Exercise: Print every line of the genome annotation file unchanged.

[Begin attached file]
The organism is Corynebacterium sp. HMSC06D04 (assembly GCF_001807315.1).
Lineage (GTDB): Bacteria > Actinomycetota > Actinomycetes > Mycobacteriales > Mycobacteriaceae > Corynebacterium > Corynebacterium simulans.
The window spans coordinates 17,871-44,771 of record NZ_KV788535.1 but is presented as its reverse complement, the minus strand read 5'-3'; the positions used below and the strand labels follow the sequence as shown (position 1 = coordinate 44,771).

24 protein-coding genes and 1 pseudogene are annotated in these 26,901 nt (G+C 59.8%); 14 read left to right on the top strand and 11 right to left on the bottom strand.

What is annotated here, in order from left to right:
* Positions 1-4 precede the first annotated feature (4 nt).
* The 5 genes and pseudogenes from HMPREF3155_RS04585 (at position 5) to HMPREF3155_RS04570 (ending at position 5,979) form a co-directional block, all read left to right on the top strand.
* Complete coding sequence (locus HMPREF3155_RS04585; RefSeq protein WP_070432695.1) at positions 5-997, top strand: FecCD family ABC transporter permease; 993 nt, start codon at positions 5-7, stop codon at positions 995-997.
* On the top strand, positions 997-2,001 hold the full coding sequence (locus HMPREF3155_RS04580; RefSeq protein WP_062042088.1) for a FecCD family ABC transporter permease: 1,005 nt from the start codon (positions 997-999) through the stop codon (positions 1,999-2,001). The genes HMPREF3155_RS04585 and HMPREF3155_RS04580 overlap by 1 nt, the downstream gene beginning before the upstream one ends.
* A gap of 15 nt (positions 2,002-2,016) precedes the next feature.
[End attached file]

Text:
The organism is Corynebacterium sp. HMSC06D04 (assembly GCF_001807315.1).
Lineage (GTDB): Bacteria > Actinomycetota > Actinomycetes > Mycobacteriales > Mycobacteriaceae > Corynebacterium > Corynebacterium simulans.
The window spans coordinates 17,871-44,771 of record NZ_KV788535.1 but is presented as its reverse complement, the minus strand read 5'-3'; the positions used below and the strand labels follow the sequence as shown (position 1 = coordinate 44,771).

24 protein-coding genes and 1 pseudogene are annotated in these 26,901 nt (G+C 59.8%); 14 read left to right on the top strand and 11 right to left on the bottom strand.

What is annotated here, in order from left to right:
* Positions 1-4 precede the first annotated feature (4 nt).
* The 5 genes and pseudogenes from HMPREF3155_RS04585 (at position 5) to HMPREF3155_RS04570 (ending at position 5,979) form a co-directional block, all read left to right on the top strand.
* Complete coding sequence (locus HMPREF3155_RS04585; RefSeq protein WP_070432695.1) at positions 5-997, top strand: FecCD family ABC transporter permease; 993 nt, start codon at positions 5-7, stop codon at positions 995-997.
* On the top strand, positions 997-2,001 hold the full coding sequence (locus HMPREF3155_RS04580; RefSeq protein WP_062042088.1) for a FecCD family ABC transporter permease: 1,005 nt from the start codon (positions 997-999) through the stop codon (positions 1,999-2,001). The genes HMPREF3155_RS04585 and HMPREF3155_RS04580 overlap by 1 nt, the downstream gene beginning before the upstream one ends.
* A gap of 15 nt (positions 2,002-2,016) precedes the next feature.